In “Walking with Krishnamurti”, Devyani Mangaldas paints a moving picture of her mother’s life on the canvas of her beautiful lifelong friendship with the philosopher, Jiddu Krishnamurti.
Among other things, Devyani writes of her mother, Nandini Mehta, establishing Bal Anand, a school for poor, uncared-for children — an initiative that she poured herself into all her life, an institution that “changed the course of countless lives.”
“One rainy day in July 1954,” Nandini’s house-help, “brought in two young girls. She had discovered them standing forlorn in the torrential rain beside an overflowing drain. Their mother had just died, and their father lay on a pavement nearby in a drunken stupor. The girls, Matu and Bhaja, aged two and four, were shivering, perplexed, and frightened.”
Devyani writtes that “Nandini reached out to them….dried their hair….held them close, calmed their shivering bodies, and gave them a few biscuits to eat.
The next day they reappeared and stood helplessly at the gate. Nandini noticed them and gave them a snack, and this time, also a piece of paper and a crayon. The three of them sat together under the shade of a mango tree and talked and coloured.”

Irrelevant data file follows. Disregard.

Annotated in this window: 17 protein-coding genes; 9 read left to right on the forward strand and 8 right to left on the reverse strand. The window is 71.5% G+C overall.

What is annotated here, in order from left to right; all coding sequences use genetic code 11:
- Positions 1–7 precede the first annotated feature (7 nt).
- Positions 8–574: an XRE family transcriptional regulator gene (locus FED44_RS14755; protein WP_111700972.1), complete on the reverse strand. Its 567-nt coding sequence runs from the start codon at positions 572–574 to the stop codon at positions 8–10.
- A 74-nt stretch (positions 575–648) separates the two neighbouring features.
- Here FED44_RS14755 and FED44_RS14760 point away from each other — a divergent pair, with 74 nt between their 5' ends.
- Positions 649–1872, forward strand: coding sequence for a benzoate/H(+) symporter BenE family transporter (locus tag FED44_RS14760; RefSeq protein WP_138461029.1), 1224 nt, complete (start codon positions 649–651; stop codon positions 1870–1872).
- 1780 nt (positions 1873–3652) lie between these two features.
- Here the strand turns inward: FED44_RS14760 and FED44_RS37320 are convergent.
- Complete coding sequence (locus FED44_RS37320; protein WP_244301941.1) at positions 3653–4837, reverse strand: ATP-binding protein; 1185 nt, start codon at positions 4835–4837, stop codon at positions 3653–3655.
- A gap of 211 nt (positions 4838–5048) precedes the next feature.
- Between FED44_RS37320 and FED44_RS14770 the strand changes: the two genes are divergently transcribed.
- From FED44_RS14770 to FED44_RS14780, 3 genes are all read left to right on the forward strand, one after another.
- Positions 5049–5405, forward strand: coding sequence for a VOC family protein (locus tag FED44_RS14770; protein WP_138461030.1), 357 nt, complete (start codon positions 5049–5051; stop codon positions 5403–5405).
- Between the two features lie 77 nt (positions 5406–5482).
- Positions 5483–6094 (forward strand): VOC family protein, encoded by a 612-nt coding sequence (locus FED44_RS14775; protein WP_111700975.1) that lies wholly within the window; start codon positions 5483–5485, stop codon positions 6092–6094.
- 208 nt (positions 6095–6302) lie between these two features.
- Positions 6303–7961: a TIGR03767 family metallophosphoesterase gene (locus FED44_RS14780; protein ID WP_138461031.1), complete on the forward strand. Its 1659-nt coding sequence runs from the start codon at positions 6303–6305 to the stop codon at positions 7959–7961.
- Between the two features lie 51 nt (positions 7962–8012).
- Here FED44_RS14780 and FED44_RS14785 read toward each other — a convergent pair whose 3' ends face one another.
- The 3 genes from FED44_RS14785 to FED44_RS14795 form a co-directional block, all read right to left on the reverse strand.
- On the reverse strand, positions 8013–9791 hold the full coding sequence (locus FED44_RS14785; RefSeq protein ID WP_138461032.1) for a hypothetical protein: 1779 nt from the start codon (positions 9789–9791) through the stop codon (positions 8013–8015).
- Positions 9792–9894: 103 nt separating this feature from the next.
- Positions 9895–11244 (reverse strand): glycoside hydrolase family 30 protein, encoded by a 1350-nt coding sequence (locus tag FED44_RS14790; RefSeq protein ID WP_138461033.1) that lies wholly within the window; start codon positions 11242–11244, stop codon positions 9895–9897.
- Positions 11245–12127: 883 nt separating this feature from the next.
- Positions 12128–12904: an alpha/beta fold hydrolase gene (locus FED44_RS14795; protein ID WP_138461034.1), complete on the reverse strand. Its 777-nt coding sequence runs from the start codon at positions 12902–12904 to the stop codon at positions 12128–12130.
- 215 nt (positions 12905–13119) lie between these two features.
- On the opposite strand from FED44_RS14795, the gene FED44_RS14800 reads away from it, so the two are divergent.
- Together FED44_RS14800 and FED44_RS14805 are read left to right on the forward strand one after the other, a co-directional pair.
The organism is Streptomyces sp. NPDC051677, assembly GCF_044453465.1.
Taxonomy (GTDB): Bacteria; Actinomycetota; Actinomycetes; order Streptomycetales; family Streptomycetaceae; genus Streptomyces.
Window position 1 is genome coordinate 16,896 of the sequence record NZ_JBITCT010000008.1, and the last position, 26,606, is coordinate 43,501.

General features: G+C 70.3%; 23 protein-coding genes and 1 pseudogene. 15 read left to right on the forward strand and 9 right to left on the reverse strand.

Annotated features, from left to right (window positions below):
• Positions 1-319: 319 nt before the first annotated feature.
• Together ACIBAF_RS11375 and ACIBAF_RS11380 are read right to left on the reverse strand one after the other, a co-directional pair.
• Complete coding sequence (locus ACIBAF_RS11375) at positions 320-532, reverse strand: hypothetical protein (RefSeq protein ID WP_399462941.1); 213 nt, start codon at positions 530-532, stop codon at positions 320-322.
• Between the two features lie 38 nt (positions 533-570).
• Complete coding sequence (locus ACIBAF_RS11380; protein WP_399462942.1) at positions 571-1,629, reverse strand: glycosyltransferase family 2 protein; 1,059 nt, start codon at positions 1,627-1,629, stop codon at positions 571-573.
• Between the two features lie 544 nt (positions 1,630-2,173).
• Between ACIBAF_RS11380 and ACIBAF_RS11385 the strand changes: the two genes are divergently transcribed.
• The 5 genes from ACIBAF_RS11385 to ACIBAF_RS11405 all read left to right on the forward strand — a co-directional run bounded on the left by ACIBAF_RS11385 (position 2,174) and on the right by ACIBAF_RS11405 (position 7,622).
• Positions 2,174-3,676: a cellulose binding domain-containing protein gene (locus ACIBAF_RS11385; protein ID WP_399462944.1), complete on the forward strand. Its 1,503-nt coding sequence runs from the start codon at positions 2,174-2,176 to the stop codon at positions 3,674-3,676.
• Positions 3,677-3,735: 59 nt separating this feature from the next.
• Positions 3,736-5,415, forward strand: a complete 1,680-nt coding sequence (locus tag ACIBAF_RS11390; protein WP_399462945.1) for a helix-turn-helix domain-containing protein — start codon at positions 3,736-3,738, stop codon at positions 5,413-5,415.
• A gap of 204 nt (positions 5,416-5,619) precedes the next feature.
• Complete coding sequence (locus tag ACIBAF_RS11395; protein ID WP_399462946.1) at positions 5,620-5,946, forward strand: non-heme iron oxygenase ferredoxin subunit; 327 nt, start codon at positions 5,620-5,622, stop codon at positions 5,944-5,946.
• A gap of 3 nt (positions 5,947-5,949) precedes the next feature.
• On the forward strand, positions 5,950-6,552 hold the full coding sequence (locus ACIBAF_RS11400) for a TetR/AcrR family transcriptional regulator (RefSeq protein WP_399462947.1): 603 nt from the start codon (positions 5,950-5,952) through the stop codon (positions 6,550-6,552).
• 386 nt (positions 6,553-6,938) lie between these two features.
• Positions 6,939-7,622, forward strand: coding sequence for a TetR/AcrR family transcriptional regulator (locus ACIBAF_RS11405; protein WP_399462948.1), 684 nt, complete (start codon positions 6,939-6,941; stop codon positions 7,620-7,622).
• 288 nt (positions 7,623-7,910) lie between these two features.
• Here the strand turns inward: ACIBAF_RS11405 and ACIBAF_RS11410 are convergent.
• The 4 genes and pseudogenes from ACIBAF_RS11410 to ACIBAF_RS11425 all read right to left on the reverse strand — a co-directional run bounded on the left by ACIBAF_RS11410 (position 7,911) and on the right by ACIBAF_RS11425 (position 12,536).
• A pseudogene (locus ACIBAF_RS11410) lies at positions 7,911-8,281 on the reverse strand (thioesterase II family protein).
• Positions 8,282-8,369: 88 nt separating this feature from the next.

This led Nandini to set up Bal Anand — a place that started with these two young girls and grew to be home for many many. It was a place where children were tutored in academic subjects, and got nutritious food. But more importantly, at Bal Anand, children “felt cared for and experienced affection” — it was a place that “treated them as children, not as drivers’ or cooks’ children.”
Nandini lived Krishnamurti’s teachings, and “Bal Anand ran on the power of love and strength of Nandini’s compassion.”
In what is arguably his most profound Talk (titled “A Time to Break Silence”, delivered on 4th April 1967), Martin Luther King Jr. calls out to each of us. “Let us love one another” — love that is “all-embracing and unconditional.”
Elsewhere in the Talk, he exhorts us to “shift from a “thing-oriented” society to a “person-oriented” society.”
He then speaks to conscience.
“True compassion is more than flinging a coin to a beggar; it is not haphazard and superficial. It comes to see that an edifice which produces beggars needs restructuring.”